For our sake He was presented to the Lord that we may learn to offer ourselves to God. (Thomas Aquinas)
The Joyful Mysteries of the Rosary include the feast of the Presentation of our Lord. I was at mass that day and although it was a weekday, it was well attended. What struck me was the quiet tradition of Candlemas. I found it quite beautiful, and I have the candle with me as I write. There are great traditions in the Church that we cannot lose. This is an interesting tradition. This day is also the Feast of Consecrated Life.
The Feast of the Presentation is full of prophecy. Simeon and Anna spoke in the gospel; we do not hear of them again. Yet, Simeon could not leave this world until he met the Messiah. “Now, Master, you let your servant go in peace. You have fulfilled your promise.” The 40th day after Christmas is Candlemas. Dutifully, Mary brought Jesus to be presented to God.
The Significance of this Feast
“Consecrated life means going to the very root of the love of Jesus Christ with an undivided heart and putting nothing ahead of this love.” said Pope Benedict XVI
Consecrated Life includes many forms of vocation. There are Consecrated Virgins, Hermits, Religious and other forms whereby men and women devote their lives to God in a more special way. The new movements in the Church, Communion and Liberation, Focolare and others all have some form of single life. These vocations are unique. The Church recognizes many forms of vocation and February 2nd is a time celebrate these lives. But, in the end, our vocation is Christ and the form of that vocation, from my perspective, is something that God chooses for us.
I read about many saints who took private vows to our Lord in the early Church and in subsequent years. It always involved some form of sacrifice. Not only did each person sacrifice marriage for the sake of Christ, but he or she tried and still tries to witness in the world of Christ’s great presence. Opus Dei and St. Jose Escriba refer to work as, “Sanctity, for the vast majority of people, implies sanctifying their work, sanctifying themselves in it, and sanctifying others through it.” Those Catholics who have taken the courageous step of offering a more concrete way in their vocation is beautiful. It is impressive. I thought about the many people I have met who live in the world yet still apart from it.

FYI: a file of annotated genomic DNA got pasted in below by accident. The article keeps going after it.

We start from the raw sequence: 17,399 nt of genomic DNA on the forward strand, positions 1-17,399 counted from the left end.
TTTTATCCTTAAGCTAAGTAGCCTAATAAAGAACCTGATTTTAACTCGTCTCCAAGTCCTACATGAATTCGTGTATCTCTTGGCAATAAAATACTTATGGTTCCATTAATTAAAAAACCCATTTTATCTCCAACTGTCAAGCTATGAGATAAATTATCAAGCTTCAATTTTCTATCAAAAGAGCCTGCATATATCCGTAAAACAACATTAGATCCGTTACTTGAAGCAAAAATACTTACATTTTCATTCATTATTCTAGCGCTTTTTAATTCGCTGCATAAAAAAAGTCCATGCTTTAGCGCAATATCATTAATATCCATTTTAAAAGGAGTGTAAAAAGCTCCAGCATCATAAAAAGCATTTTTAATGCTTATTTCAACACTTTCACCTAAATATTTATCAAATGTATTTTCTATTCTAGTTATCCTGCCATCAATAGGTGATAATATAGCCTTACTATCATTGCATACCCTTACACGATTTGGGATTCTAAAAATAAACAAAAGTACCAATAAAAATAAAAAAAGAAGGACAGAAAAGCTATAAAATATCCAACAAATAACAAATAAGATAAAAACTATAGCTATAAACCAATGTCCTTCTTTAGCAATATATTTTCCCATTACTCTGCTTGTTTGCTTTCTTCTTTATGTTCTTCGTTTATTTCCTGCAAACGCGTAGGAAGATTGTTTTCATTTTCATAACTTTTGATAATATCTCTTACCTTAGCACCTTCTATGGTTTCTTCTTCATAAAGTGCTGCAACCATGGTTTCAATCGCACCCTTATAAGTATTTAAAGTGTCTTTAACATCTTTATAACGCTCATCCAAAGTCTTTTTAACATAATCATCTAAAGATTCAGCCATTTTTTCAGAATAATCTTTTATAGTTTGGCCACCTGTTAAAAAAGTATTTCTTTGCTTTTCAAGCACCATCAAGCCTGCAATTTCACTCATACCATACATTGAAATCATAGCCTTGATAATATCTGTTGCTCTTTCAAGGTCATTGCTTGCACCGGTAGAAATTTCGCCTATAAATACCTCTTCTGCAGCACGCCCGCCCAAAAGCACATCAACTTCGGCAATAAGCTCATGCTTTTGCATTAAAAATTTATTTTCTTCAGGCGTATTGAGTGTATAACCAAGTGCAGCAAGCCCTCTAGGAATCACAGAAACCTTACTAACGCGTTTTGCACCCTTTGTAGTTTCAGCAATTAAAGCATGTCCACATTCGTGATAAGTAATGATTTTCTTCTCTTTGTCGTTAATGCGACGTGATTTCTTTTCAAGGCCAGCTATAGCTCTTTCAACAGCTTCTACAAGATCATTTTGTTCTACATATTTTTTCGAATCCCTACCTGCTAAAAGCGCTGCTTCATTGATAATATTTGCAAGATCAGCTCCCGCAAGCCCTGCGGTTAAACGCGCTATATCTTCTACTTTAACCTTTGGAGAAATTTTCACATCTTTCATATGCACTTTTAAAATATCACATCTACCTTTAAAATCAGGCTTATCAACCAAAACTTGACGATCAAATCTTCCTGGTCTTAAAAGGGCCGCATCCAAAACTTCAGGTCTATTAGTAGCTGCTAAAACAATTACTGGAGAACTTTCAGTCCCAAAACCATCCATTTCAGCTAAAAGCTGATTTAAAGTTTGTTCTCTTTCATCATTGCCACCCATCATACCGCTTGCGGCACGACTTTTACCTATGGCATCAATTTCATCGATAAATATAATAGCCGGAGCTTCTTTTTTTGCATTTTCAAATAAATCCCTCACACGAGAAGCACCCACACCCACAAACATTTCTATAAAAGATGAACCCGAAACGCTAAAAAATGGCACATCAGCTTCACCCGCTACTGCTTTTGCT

This consecrated life that we might now visibly see is probably obvious in the people we meet. They might live in the world, but they live a stricter observance and a stricter solitude. Solitude is not easy, and neither is silence, but both are necessary to be able to listen to the voice of God in our hearts. They are great examples for us, and I have been fortunate and blessed to meet some of these individuals. I read on the website of the USCCB what is said about people who live this ‘different’ life, and it is amazing that people still feel called to some sort of life that is apart from society. "Consecrated men and women live with a full dedication to God, so that this world may never be without a ray of divine beauty to lighten the path of human existence." St. Pope John Paul II
We need to find God and cannot be found in noise and restlessness. God is a friend of silence. Mother Teresa
One hermit that always struck me is Charles de Faucould. He was already looking to a new life. Charles wrote: “I relish the charms of solitude more and more, and I am trying to find out how to enter into a deeper and deeper solitude.” Why would a person desire such solitude? It is a curious life for me and going to mass on February 2nd, receiving a blessed candle and listening to the homily began a peaceful day for me. For my part, I want to live my faith seriously and to do this I need to keep my eyes open. There is a richness in the Catholic Church despite its struggles. There are many rooms in His Father’s house as Christ told us. I was struck in a quiet and beautiful way February 2nd this year. Some great traditions in the Church should not be lost.
They (the consecrated) are men and women who can awaken the world. Consecrated life is prophecy. God asks us to fly the nest and to be sent to the frontiers of the world, avoiding temptation to ‘domesticate’ them. This si the most concrete way of imitating the Lord. Pope Francis